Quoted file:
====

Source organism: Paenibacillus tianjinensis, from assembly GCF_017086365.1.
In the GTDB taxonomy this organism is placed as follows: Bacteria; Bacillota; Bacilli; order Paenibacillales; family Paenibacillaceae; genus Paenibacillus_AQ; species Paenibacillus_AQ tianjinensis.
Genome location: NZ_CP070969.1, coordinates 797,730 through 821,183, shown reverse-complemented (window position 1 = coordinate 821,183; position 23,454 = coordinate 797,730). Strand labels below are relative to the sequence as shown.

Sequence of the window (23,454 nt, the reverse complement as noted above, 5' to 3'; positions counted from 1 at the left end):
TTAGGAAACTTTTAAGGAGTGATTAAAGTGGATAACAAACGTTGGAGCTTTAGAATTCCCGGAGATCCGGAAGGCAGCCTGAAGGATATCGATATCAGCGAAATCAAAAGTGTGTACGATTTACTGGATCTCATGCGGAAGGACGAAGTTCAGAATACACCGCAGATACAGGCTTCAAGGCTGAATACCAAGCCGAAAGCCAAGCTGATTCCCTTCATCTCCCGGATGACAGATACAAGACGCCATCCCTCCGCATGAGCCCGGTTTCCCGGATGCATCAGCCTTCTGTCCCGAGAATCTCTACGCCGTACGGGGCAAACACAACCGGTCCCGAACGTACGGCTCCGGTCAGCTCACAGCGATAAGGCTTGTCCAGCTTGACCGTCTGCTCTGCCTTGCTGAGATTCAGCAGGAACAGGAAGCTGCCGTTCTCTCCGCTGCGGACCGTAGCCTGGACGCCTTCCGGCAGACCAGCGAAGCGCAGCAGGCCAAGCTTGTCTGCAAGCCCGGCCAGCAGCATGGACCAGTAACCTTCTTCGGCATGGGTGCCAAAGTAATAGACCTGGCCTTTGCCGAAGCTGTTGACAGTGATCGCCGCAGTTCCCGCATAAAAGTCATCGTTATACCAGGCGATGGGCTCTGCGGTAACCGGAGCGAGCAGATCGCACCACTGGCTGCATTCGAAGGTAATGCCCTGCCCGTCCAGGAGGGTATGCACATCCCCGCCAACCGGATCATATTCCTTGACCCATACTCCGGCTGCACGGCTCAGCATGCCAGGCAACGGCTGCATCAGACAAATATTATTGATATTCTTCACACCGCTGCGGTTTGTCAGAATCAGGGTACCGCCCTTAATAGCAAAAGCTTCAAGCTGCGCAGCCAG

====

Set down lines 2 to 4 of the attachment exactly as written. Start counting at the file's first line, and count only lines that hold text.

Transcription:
In the GTDB taxonomy this organism is placed as follows: Bacteria; Bacillota; Bacilli; order Paenibacillales; family Paenibacillaceae; genus Paenibacillus_AQ; species Paenibacillus_AQ tianjinensis.
Genome location: NZ_CP070969.1, coordinates 797,730 through 821,183, shown reverse-complemented (window position 1 = coordinate 821,183; position 23,454 = coordinate 797,730). Strand labels below are relative to the sequence as shown.

Sequence of the window (23,454 nt, the reverse complement as noted above, 5' to 3'; positions counted from 1 at the left end):